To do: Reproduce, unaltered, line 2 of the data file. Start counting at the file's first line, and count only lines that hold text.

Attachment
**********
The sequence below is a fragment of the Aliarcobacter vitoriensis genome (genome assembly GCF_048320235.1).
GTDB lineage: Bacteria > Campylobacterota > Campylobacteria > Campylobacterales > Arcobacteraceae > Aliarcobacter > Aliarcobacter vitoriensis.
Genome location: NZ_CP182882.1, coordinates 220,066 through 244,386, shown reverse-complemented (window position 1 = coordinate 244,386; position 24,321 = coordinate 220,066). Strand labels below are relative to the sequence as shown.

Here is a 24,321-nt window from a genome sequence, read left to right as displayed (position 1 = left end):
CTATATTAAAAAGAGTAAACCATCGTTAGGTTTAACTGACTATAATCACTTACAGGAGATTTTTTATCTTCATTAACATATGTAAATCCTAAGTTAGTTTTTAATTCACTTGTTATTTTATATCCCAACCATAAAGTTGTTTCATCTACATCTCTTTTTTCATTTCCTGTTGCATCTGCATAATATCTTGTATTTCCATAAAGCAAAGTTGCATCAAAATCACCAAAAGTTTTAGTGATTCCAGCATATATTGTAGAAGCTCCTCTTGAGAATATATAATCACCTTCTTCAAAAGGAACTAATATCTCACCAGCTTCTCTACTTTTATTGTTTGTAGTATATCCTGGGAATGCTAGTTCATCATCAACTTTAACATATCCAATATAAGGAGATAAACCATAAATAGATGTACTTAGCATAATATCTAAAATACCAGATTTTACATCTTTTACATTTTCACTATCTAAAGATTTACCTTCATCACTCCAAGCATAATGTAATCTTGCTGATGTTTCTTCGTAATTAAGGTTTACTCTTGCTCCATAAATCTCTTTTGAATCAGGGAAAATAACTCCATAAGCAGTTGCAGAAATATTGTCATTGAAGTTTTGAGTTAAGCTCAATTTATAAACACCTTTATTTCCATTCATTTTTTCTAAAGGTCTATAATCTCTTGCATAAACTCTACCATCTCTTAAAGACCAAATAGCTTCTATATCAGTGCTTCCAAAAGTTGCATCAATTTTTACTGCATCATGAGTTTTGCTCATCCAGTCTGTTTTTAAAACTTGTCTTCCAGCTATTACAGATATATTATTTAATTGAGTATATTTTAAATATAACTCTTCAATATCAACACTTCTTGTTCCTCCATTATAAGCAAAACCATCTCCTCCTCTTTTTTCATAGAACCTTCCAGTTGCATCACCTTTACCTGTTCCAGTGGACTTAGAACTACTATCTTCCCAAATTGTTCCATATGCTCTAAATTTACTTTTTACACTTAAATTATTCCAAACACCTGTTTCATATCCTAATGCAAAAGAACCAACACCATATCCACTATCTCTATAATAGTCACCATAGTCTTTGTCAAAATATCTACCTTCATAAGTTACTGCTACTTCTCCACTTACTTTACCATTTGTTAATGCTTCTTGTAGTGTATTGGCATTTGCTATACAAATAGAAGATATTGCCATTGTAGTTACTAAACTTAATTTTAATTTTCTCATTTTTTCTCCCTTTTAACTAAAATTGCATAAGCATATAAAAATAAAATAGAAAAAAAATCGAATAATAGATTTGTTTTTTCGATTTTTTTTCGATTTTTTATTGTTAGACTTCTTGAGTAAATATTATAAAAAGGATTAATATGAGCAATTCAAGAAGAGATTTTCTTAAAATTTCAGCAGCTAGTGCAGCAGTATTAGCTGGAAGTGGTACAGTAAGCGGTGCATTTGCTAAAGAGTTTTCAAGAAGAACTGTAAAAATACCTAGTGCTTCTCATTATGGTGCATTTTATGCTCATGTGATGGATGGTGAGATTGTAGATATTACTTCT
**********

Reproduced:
GTDB lineage: Bacteria > Campylobacterota > Campylobacteria > Campylobacterales > Arcobacteraceae > Aliarcobacter > Aliarcobacter vitoriensis.